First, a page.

dictzip compresses files using the gzip(1) algorithm (LZ77) in a manner which is completely compatible with the gzip file format. An extension to the gzip file format (Extra Field, described in of RFC 1952) allows extra data to be stored in the header of a compressed file. Programs like gzip and zcat will ignore this extra data. However, [dictzcat --start] will make use of this data to perform pseudo-random access on the file.

I have the package dictzip in Ubuntu. Or its source code is in a dictd-*.tar.gz. Its license is GPL. You are free to study it.


I improved dictzip to have no file size limit. My implementation is under MIT license.

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    I solved my problem through the use of gzip sync/flush points, which allow me to scan through the file (doing binary search) just fine. I had to write my own gzip-like program on top of libz, because the standard gzip for whatever reason doesn't include a facility to write sync points. Anyway, this works great in my case, because I do not care about being able to "read starting at byte 10000", only to "read starting about 50% of the way through the file." The dictzip approach does look very interesting, and solves a perhaps more general problem than mine. Nov 6, 2010 at 16:52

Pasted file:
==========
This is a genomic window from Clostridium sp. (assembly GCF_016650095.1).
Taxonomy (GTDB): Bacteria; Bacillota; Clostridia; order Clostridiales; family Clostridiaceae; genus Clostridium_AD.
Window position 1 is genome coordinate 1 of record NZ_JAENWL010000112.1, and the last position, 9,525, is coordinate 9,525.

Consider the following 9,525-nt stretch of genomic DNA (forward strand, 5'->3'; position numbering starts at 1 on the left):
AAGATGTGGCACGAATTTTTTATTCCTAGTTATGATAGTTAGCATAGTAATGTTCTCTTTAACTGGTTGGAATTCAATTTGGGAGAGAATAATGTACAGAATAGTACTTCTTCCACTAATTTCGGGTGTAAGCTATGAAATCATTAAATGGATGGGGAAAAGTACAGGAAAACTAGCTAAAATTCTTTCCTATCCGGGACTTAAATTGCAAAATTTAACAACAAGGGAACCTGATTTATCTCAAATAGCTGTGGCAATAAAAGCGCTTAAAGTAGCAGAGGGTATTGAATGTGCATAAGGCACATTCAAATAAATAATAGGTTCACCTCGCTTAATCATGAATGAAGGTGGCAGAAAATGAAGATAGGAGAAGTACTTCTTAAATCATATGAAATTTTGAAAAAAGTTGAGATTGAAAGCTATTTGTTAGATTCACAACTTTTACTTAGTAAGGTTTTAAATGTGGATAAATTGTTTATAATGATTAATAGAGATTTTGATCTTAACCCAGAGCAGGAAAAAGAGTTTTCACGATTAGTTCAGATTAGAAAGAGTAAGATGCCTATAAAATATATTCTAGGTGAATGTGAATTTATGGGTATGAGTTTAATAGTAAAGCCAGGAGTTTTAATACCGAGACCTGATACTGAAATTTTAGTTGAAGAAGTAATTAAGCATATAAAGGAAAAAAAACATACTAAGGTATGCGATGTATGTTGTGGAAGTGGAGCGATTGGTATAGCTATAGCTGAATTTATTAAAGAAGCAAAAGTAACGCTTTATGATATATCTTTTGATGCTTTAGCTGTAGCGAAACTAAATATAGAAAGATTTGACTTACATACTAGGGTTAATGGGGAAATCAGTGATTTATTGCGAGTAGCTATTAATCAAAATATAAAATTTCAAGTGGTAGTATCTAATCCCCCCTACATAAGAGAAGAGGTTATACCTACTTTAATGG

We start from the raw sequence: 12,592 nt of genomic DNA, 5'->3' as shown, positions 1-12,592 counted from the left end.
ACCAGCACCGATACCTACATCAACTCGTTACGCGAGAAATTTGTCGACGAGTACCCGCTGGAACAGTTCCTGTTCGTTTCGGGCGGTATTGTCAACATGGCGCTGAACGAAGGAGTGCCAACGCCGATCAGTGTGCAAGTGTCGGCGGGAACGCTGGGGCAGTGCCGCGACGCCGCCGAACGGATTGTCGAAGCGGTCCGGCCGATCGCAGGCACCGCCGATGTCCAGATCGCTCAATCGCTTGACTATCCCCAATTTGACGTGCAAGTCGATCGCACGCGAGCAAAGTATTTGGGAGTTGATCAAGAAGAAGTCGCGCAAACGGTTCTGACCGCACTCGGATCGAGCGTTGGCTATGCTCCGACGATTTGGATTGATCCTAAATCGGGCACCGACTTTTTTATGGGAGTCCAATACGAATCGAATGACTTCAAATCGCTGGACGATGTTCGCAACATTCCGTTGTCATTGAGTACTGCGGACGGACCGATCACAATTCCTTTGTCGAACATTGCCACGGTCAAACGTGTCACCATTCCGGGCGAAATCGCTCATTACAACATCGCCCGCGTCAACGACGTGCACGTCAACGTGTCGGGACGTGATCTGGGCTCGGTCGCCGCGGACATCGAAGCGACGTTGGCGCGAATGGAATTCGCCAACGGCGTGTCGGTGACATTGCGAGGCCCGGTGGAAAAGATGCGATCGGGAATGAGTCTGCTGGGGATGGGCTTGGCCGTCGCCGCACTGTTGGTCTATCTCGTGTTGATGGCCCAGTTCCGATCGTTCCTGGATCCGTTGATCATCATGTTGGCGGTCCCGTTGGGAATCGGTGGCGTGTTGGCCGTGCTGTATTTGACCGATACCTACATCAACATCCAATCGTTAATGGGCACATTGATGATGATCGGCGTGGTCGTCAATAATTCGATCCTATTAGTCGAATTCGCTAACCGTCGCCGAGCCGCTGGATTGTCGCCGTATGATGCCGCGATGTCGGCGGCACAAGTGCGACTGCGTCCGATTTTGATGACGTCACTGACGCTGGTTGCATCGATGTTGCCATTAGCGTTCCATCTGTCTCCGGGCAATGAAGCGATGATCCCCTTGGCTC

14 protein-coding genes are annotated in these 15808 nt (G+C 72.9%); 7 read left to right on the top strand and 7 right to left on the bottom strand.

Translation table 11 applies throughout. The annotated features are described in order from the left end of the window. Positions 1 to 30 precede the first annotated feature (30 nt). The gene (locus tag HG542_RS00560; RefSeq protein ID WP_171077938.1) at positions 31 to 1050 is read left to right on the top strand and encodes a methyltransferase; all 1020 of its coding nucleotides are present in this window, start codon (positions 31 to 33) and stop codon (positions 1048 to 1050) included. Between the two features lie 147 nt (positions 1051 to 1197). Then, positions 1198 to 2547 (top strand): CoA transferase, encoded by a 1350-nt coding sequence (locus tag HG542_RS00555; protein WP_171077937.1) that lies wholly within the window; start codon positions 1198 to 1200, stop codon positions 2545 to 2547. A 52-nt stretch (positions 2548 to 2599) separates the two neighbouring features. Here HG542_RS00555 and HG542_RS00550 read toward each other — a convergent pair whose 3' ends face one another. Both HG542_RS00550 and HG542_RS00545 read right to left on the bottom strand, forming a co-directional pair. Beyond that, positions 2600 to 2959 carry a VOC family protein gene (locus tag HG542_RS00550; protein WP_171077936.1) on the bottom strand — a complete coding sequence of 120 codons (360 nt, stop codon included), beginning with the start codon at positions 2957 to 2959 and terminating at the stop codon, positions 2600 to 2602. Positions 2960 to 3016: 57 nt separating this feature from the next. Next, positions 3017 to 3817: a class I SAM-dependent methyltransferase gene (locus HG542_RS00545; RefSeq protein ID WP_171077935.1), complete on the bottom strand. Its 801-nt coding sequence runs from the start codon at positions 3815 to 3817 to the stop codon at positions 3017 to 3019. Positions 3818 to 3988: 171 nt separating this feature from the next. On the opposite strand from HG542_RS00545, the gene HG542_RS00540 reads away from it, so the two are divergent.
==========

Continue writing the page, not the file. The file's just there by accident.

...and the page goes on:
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    @TroyJ: if you control the writing of the files, false positives are not going to happen often, and when they do you may know it because decompression from those points will fail (and you can try again). If you do not control the writing, things are trickier: standard gzip-writing programs will emit lots of false positives and no true positives. You could retry N times before giving up; in my experience N will only need to be a small number (less than 10) for the system to be reasonably accurate. Sep 5, 2014 at 15:00
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    I wrote stdio-like library and multithreaded compression utility. Sources are available on github: github.com/hoxnox/csio
    – hoxnox
    Jun 18, 2015 at 4:34